Has Book Expo America Learned Anything From the We Need Diverse Books Campaign?
Last year, Book Expo America's first BookCon readers convention announced its line-up of 30 children's and young adult authors, and they were all white. In response, the We Need Diverse Books organization began, working hard to promote diversity in children's literature across the country, and running a super successful IndieGoGo campaign whose message spread all across the publishing world. However, some are concerned that Book Expo America may not have gotten the message. Thursday, they announced the panel participants for the Children's Book & Author Breakfast, and again, they're all white.
To be fair, there are only four authors represented, but all four are white, with only one woman: the exceptional Rainbow Rowell. She joins host Nathan Lane, The Day the Crayons Came Home author Oliver Jeffers, and James Patterson. Look, all four are supremely talented and this isn't to take away from their success and the definite validity in participating in the author breakfast, but would it have been hard to find a person of color to join the fray?
Particularly, I'd argue, after an amazing American Library Association Youth Media Awards ceremony that spotlighted so, so many incredible, diverse authors and books. And probably even in Book Expo America's best interest after the backlash in 2014. It would be a win-win, for us book lovers and BEA itself. But instead, the backlash is back, and rightfully so:
It's worth noting that the headliner at BEA this year is Jonathan Franzen, but there are no real details on what other authors will be participating. But if it's not chock full of deserving authors and books that represent diverse perspectives, it's a true shame, not to mention a total disaster for the legitimacy of BEA in the future.
I'll even help you out, BEA, because this cannot continue. If you're looking for some POC to include in your panels who have a children's or YA book coming out this year, here are a few names. You know, just off the top of my head.
To All The Boys I've Loved Before was a smash hit in 2014, and her sequel P.S. I Still Love You is coming out in 2015. Plus, she's part of the writing team that brought the incredibly successful Burn for Burn trilogy to life, and has the major Summer (starting with The Summer I Turned Pretty) series under her belt, too. So, yeah, she checks all the BEA boxes.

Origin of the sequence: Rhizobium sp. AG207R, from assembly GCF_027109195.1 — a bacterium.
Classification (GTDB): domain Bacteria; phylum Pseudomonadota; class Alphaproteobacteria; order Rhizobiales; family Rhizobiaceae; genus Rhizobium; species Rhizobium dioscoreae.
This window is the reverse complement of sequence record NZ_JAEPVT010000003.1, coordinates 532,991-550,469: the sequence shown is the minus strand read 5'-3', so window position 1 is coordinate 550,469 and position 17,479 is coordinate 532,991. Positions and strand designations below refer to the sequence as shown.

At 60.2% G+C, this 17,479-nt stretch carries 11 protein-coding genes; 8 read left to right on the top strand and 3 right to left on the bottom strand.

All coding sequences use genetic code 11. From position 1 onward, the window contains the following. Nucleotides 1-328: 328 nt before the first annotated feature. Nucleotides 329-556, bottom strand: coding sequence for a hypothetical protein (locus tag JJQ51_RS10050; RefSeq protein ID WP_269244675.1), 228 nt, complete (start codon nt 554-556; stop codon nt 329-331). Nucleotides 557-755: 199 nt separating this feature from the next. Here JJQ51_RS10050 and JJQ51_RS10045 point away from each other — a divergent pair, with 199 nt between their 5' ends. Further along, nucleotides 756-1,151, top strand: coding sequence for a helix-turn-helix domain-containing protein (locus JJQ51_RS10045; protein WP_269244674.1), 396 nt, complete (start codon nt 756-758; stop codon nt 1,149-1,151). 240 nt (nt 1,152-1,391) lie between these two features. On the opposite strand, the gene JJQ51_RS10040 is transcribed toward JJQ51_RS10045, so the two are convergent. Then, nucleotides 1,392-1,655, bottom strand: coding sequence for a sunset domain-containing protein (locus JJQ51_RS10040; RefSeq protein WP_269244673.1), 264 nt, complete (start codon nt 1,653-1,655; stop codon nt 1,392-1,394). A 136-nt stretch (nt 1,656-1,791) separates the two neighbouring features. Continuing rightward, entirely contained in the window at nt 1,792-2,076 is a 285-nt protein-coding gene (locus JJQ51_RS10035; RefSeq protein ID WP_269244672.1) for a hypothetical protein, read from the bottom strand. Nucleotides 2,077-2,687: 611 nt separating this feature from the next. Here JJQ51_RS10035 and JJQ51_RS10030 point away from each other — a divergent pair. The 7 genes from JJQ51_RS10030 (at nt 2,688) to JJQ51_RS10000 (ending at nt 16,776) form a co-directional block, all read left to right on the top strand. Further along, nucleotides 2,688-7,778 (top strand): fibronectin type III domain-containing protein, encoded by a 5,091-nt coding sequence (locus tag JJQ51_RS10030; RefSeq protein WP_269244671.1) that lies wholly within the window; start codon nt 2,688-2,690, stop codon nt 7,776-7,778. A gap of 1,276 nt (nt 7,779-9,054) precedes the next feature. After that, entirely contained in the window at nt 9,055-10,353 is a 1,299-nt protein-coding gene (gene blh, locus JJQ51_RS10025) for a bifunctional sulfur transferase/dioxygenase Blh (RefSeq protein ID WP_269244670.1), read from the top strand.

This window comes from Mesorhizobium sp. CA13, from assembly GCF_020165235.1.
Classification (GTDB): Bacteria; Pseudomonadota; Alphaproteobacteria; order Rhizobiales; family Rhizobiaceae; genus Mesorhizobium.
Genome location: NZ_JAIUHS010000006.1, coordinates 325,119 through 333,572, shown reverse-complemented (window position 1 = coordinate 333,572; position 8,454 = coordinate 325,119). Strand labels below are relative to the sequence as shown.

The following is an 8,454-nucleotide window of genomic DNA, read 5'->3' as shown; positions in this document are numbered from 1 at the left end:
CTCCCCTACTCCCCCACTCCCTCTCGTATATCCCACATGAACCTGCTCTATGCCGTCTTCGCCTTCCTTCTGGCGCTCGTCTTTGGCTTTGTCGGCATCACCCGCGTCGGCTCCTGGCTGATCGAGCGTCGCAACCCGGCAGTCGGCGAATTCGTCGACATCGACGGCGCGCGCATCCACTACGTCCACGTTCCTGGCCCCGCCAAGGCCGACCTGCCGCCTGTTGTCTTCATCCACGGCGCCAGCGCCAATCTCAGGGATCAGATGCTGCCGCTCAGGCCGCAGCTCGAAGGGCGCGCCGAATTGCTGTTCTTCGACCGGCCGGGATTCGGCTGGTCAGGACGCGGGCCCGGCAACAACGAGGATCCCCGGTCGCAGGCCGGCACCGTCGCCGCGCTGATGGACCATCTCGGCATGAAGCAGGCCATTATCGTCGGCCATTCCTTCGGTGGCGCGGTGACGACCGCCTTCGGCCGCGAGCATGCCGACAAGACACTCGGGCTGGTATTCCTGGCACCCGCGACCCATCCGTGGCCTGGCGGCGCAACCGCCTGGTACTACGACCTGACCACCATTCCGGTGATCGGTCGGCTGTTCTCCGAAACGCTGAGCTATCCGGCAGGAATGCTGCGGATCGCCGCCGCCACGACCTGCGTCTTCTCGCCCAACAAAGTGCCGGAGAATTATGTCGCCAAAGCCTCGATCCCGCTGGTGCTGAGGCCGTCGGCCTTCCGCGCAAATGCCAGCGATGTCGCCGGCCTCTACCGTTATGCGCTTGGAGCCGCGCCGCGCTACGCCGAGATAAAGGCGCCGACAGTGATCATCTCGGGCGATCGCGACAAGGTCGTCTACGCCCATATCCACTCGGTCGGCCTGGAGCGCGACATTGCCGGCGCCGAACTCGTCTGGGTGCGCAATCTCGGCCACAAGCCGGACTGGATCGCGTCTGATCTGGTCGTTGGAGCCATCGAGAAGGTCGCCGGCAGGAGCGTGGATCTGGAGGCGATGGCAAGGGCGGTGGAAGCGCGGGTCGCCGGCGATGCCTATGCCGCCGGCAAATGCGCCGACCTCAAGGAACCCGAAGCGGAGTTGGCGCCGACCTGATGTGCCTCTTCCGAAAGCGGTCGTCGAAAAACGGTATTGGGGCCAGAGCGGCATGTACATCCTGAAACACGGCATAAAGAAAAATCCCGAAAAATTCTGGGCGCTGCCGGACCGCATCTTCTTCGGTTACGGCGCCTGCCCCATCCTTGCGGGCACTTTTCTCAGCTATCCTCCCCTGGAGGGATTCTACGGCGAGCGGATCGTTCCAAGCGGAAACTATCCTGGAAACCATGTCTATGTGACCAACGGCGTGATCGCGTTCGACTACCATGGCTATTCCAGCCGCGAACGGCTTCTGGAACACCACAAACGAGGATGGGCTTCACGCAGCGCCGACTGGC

Rita Williams-Garcia is behind the incredible series that kicked off with One Crazy Summer and several other successful books. Her award shelf is stacked with a Newbery Honor Award, Coretta Scott King Award, a Scott O'Dell Award for Historical Fiction, and the PEN/Norma Klein Award. Oh, and she just happens to be publishing a book in 2015, Gone Crazy In Alabama, the third installment of her insanely successful series.
Sharon M. Draper
Sharon M. Draper is a (count them!) FIVE-time winner of the Coretta Scott King Award, with so many other awards that it would be hard to count. This year, she's publishing a children's book that's already getting loads of advanced buzz, Stella by Starlight.
Renee Watson, an accomplished children's book author, just this week released her incredible (just ask every critic on the Internet) young adult novel This Side of Home, and as a bonus she's a noted performer who has put on a one-woman show at the Lincoln Center in NYC, so she can handle the stage, BEA.
Marie Lu is a young adult shining star. And her 2014 middle grade series The Young Elites just solidified her place as one of the best in the biz these days. So it's perfect for BEA that she also happens to be releasing book two of that series in 2015.
And there are probably a dozen or so writers we could all add to that list of BEA candidates, so they should think a lot harder about what they're telling not only the literature community but the world with their panel selections.
Images: We Need Diverse Books/Facebook; Jenny Han/Goodreads; Wikimedia Commons; Sharon M. Draper/Goodreads; ReneeWatson.net; Marie Lu/Facebook